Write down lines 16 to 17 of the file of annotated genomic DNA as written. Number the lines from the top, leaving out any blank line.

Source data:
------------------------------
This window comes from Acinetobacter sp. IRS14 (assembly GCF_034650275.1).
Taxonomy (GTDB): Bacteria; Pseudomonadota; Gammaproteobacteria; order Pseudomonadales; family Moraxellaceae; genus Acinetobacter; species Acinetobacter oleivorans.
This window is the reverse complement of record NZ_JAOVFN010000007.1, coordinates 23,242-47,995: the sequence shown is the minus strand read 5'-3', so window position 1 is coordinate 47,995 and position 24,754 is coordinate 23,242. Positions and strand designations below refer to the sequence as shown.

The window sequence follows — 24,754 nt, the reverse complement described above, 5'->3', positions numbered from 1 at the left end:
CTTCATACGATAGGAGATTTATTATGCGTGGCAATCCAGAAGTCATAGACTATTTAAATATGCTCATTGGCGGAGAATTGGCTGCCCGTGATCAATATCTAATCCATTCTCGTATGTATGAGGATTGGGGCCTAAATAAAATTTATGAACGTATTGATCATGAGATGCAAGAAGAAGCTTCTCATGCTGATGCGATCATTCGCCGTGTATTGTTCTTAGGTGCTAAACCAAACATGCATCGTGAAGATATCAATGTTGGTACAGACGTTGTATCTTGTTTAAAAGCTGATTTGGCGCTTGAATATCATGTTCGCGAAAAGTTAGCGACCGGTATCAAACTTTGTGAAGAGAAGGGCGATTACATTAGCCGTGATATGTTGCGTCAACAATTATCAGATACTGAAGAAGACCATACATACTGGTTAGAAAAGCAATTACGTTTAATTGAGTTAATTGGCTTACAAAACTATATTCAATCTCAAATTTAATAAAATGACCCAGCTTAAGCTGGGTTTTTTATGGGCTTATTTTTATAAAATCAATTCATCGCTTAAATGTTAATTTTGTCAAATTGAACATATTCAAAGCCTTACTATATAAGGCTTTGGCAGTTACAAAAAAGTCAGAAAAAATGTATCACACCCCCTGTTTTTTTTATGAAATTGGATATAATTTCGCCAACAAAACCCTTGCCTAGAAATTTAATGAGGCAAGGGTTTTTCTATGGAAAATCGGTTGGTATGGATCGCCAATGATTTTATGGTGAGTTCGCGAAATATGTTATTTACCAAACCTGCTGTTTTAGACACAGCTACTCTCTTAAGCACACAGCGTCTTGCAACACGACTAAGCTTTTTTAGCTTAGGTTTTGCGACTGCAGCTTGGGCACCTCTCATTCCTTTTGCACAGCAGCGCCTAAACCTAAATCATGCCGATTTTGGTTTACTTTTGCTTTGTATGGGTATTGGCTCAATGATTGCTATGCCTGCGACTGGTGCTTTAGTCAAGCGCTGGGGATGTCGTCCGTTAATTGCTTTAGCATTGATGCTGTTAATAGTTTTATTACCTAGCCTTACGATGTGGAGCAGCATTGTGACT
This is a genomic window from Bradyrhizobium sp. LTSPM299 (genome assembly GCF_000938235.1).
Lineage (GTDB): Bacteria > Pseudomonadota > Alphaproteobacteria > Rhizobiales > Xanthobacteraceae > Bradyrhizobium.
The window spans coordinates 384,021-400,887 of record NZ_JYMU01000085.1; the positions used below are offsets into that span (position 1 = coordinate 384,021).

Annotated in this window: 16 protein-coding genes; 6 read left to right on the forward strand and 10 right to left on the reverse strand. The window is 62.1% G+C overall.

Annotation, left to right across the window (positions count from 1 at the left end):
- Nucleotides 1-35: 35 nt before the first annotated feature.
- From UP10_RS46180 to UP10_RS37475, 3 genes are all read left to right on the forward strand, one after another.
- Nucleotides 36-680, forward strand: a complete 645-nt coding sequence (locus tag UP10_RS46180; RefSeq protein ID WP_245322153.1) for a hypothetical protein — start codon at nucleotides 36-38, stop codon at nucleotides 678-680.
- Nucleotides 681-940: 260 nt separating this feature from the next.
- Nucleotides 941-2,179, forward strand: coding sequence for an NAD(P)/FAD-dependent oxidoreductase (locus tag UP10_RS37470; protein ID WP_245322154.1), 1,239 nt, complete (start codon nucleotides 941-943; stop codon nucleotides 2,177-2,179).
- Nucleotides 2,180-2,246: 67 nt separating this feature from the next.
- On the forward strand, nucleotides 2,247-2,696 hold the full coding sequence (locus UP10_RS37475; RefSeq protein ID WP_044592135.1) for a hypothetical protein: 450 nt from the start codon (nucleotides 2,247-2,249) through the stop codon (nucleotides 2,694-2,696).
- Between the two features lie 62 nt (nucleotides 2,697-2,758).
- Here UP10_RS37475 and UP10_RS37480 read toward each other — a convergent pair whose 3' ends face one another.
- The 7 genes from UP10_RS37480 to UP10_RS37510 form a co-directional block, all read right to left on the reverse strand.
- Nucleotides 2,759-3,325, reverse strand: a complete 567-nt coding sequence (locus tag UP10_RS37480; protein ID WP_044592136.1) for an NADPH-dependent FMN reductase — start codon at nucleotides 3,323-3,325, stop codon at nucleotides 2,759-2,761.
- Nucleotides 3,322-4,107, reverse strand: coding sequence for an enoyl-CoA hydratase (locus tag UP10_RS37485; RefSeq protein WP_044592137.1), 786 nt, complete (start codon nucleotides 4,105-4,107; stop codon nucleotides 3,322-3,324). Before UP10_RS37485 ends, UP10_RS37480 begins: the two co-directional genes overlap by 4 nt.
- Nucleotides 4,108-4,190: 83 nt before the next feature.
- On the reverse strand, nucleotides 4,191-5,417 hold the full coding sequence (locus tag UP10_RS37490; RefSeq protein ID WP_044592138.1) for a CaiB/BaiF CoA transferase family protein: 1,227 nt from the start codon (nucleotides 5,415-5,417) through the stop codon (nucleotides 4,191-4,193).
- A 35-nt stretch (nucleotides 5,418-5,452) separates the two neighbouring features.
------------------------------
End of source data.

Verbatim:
- Nucleotides 2,180-2,246: 67 nt separating this feature from the next.
- On the forward strand, nucleotides 2,247-2,696 hold the full coding sequence (locus UP10_RS37475; RefSeq protein ID WP_044592135.1) for a hypothetical protein: 450 nt from the start codon (nucleotides 2,247-2,249) through the stop codon (nucleotides 2,694-2,696).